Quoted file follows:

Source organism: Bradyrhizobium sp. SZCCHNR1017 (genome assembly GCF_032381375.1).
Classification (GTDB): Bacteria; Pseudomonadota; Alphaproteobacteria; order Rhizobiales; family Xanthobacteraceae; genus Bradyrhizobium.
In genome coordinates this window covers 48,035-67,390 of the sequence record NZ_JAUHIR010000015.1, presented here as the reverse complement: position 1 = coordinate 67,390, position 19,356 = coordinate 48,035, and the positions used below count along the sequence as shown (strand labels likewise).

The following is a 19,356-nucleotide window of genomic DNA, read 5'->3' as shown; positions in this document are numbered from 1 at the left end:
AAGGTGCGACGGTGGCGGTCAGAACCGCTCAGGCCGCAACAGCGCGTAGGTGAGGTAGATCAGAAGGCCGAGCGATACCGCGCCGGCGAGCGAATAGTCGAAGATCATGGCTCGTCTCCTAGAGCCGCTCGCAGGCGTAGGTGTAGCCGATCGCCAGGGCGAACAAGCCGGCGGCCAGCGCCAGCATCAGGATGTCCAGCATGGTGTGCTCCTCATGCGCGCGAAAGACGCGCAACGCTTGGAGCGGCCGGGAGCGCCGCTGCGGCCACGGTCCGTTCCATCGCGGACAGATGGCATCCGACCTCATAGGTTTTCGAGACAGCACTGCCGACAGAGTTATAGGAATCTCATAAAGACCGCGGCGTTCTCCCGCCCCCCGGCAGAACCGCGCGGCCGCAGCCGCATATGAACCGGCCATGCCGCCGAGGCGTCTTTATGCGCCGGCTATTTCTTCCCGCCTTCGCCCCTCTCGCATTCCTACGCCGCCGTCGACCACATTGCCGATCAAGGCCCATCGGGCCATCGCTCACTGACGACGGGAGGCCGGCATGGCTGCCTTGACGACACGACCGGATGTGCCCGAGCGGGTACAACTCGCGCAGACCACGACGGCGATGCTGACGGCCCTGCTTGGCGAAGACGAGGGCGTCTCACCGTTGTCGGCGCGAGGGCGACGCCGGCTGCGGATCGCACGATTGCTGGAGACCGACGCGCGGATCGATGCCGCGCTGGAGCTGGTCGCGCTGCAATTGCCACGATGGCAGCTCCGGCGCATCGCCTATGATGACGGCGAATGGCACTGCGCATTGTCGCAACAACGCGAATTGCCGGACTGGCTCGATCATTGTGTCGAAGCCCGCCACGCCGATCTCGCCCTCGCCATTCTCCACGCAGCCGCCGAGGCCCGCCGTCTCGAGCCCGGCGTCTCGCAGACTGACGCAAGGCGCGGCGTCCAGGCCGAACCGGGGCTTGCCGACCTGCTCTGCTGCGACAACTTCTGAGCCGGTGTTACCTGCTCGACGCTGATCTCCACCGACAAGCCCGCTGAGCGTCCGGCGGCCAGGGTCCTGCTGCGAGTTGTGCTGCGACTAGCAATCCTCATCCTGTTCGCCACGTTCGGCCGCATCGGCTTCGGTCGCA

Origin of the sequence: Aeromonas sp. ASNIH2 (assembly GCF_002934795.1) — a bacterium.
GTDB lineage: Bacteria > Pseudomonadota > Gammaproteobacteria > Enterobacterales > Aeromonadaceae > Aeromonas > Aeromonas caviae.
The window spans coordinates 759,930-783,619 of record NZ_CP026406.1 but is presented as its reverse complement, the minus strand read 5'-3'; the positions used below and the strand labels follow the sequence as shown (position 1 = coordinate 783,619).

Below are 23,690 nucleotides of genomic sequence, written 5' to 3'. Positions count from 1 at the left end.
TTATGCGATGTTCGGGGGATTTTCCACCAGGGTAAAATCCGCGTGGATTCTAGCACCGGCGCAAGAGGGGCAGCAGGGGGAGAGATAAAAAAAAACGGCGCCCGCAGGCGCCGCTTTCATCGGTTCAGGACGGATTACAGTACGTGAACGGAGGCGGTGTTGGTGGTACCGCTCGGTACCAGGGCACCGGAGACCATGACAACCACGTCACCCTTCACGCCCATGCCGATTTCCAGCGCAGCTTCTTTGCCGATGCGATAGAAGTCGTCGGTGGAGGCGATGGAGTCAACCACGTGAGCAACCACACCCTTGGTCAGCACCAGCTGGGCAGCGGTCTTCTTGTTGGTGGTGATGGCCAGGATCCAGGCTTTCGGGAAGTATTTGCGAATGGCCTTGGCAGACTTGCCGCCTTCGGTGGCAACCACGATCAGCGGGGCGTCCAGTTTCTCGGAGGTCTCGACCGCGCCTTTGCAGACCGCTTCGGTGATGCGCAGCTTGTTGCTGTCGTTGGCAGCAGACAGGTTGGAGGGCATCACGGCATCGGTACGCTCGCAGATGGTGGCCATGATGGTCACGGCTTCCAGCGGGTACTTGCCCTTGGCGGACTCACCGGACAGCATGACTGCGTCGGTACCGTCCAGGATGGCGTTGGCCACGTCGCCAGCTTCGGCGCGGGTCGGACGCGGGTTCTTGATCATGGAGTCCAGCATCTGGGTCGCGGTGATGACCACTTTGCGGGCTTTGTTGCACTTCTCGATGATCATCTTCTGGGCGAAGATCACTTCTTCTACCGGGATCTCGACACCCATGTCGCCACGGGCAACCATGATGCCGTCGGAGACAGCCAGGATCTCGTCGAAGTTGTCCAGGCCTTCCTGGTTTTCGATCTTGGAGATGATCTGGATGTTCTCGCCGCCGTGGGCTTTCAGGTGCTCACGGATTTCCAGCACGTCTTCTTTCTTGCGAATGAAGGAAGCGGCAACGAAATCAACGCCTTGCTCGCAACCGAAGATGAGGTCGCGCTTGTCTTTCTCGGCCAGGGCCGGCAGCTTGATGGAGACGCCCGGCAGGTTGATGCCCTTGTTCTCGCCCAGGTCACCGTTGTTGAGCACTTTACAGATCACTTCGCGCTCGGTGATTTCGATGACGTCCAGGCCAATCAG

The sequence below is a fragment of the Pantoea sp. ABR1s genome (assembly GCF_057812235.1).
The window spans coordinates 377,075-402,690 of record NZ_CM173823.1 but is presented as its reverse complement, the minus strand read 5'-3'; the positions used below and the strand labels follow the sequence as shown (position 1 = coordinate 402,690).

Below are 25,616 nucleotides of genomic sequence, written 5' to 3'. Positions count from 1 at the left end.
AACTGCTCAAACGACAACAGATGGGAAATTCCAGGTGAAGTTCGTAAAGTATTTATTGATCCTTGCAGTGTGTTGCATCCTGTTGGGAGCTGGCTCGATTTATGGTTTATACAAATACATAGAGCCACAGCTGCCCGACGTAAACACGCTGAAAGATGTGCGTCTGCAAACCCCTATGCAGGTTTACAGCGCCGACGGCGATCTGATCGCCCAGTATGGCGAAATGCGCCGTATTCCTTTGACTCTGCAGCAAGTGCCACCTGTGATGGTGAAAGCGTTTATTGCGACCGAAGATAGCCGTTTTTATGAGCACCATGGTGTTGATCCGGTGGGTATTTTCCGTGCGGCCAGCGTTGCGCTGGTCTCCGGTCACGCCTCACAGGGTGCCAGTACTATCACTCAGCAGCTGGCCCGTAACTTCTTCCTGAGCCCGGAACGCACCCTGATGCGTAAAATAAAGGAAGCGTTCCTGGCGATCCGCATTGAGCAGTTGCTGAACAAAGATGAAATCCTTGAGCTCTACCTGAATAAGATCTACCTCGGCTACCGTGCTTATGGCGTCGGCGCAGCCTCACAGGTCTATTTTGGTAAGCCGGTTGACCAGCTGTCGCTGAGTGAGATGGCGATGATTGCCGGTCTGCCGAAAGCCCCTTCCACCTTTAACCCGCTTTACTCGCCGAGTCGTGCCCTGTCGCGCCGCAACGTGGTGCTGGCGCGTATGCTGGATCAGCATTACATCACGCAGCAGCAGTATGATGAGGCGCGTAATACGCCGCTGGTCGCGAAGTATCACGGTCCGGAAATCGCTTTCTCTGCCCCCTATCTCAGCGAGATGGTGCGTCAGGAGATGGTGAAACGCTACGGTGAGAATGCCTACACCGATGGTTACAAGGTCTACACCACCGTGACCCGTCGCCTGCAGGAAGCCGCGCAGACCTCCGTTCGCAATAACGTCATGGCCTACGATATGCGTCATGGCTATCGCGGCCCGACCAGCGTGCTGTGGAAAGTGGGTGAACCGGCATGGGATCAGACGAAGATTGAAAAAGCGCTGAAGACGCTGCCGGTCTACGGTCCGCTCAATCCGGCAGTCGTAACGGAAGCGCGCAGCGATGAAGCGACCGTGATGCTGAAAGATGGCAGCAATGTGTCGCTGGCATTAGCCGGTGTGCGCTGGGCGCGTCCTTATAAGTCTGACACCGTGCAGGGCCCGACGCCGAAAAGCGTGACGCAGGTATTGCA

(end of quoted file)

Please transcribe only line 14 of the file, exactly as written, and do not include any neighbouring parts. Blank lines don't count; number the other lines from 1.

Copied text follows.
AACTGCTCAAACGACAACAGATGGGAAATTCCAGGTGAAGTTCGTAAAGTATTTATTGATCCTTGCAGTGTGTTGCATCCTGTTGGGAGCTGGCTCGATTTATGGTTTATACAAATACATAGAGCCACAGCTGCCCGACGTAAACACGCTGAAAGATGTGCGTCTGCAAACCCCTATGCAGGTTTACAGCGCCGACGGCGATCTGATCGCCCAGTATGGCGAAATGCGCCGTATTCCTTTGACTCTGCAGCAAGTGCCACCTGTGATGGTGAAAGCGTTTATTGCGACCGAAGATAGCCGTTTTTATGAGCACCATGGTGTTGATCCGGTGGGTATTTTCCGTGCGGCCAGCGTTGCGCTGGTCTCCGGTCACGCCTCACAGGGTGCCAGTACTATCACTCAGCAGCTGGCCCGTAACTTCTTCCTGAGCCCGGAACGCACCCTGATGCGTAAAATAAAGGAAGCGTTCCTGGCGATCCGCATTGAGCAGTTGCTGAACAAAGATGAAATCCTTGAGCTCTACCTGAATAAGATCTACCTCGGCTACCGTGCTTATGGCGTCGGCGCAGCCTCACAGGTCTATTTTGGTAAGCCGGTTGACCAGCTGTCGCTGAGTGAGATGGCGATGATTGCCGGTCTGCCGAAAGCCCCTTCCACCTTTAACCCGCTTTACTCGCCGAGTCGTGCCCTGTCGCGCCGCAACGTGGTGCTGGCGCGTATGCTGGATCAGCATTACATCACGCAGCAGCAGTATGATGAGGCGCGTAATACGCCGCTGGTCGCGAAGTATCACGGTCCGGAAATCGCTTTCTCTGCCCCCTATCTCAGCGAGATGGTGCGTCAGGAGATGGTGAAACGCTACGGTGAGAATGCCTACACCGATGGTTACAAGGTCTACACCACCGTGACCCGTCGCCTGCAGGAAGCCGCGCAGACCTCCGTTCGCAATAACGTCATGGCCTACGATATGCGTCATGGCTATCGCGGCCCGACCAGCGTGCTGTGGAAAGTGGGTGAACCGGCATGGGATCAGACGAAGATTGAAAAAGCGCTGAAGACGCTGCCGGTCTACGGTCCGCTCAATCCGGCAGTCGTAACGGAAGCGCGCAGCGATGAAGCGACCGTGATGCTGAAAGATGGCAGCAATGTGTCGCTGGCATTAGCCGGTGTGCGCTGGGCGCGTCCTTATAAGTCTGACACCGTGCAGGGCCCGACGCCGAAAAGCGTGACGCAGGTATTGCA